Re: Terminology question: character-like thing

From: Mark E. Davis (
Date: Wed Sep 29 1999 - 11:25:17 EDT

By coincidence, IBM is starting up a new site for unicode developers (at, and I have a paper there that
discusses some of these topics.

As to your specific question, I can provide some more information. As in
the paper, I'll avoid the use of the term "character" to prevent ambiguity
where possible.

- A "combining character sequence" (CCS) is a base code point followed by
zero or more combining code points.
- A code point that is canonically equivalent to a CCS is called a
"composite" (aka "precomposed character").
- A combining character sequence is a type of "grapheme" (aka "user
character"). Besides CCSs, graphemes also include Indic syllables, Thai/Lao
syllables and Hangul Jamo syllables.
- Graphemes themselves are a type of "text element", which just means any
sequence of characters that has particular significance to a given type of
process. Examples of text elements include graphemes, consonant clusters,
words, line-break tokens, compiler identifiers, sentences, etc.

Probably the best term for what you are looking for would be "unencoded
combining character sequence" (UCCS). That has a slight ambiguity since a
single base character is also a CCS, so strictly speaking any unencoded
base character is also a UCCS. As you say, these have no particular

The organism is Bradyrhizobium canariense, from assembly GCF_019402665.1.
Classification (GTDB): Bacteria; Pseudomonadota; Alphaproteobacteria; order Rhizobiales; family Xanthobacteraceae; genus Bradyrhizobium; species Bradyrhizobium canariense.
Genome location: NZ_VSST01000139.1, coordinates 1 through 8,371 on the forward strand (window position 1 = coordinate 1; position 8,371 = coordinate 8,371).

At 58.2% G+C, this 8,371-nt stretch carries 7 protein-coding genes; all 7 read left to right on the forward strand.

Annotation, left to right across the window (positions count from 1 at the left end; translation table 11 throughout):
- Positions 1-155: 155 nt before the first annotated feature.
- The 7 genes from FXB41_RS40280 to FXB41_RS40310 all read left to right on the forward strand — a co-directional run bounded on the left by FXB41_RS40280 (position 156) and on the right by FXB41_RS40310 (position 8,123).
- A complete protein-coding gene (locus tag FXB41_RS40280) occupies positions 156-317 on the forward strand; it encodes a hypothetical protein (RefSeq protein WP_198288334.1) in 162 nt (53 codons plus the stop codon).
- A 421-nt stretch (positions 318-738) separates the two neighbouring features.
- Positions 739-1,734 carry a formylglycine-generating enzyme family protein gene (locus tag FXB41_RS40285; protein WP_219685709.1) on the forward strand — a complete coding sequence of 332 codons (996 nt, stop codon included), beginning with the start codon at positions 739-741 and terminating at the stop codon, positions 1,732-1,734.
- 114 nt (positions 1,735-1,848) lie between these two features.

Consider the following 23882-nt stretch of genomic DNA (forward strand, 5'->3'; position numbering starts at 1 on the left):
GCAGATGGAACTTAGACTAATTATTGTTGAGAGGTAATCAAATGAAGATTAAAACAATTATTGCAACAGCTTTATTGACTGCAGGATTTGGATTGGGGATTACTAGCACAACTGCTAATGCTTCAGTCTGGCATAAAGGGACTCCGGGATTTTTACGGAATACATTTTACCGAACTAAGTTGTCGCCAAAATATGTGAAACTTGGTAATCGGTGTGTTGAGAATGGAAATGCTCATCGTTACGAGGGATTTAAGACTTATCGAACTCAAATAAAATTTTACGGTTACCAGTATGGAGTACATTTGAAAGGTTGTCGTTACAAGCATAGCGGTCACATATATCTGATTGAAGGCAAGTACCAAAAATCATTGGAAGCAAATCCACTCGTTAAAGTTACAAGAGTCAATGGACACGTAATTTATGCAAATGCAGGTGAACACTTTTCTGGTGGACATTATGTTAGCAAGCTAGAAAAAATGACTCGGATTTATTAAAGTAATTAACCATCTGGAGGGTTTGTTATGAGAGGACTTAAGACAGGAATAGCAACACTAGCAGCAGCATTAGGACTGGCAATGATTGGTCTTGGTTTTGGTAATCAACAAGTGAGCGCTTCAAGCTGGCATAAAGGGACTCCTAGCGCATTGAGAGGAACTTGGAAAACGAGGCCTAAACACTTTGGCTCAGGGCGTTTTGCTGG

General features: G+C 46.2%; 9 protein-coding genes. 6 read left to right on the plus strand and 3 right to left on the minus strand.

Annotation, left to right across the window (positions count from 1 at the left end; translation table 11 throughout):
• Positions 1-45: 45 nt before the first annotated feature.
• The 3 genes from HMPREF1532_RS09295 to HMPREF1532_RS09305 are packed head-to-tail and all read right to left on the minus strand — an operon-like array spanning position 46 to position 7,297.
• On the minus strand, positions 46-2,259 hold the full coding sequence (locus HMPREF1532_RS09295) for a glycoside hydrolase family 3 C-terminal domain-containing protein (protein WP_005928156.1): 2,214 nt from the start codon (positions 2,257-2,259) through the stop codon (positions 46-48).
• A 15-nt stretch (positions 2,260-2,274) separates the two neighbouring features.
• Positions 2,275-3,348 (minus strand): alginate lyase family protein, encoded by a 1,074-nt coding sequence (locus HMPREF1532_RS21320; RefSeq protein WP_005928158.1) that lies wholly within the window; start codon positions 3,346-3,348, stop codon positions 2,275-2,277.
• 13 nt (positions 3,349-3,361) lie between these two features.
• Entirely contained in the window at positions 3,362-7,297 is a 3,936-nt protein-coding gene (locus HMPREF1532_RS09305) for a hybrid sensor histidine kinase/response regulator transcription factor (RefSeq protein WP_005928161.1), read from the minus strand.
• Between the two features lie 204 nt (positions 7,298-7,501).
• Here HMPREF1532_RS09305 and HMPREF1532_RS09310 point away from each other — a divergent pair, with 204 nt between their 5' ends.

correspondance to glyphs, which can be either finer grained than
characters/code points, or coarser grained.


Juliusz Chroboczek wrote:

> I still have a problem with Unicode terminology.
> I think I understand the concept of glyph. It is my understanding
> that Unicode defines the set of characters as being in one-to-one
> correspondence with codepoints; thus, we have non-combining characters
> and combining characters. There also is an equivalence on strings of
> characters (or, equivalently, finite sequences of codepoints), whence
> the canonical representatives (``normalisation forms''). (I'm
> glossing over the fact that there are actually several notions of
> equivalence.)
> Now, it seems to me that underlying all of this there is a notion of
> ``non-necessarily encoded non-combining character'' (NNENCCS) that
> corresponds to a sequence of zero, one or several combining characters
> followed by a single non-combining character (taken up to equivalence,
> of course). Think of the set of non-Unicode characters as the set of
> all precomposed forms that might conceivably be encoded in Unicode
> (although, of course, they won't, for very good reasons). Examples of
> Does this notion make sense? Note here that I'm not assuming that the
> NNENCCSes are in one-to-one correspondence with glyphs, and I think the
> notion is pretty natural for, say, Arabic too, as it makes sense to
> speak of the ARABIC LETTER HEH WITH ACUTE without specifying the form
> of the HEH.
> What's the official name of a NNENCCS?
> Thanks,
> J.

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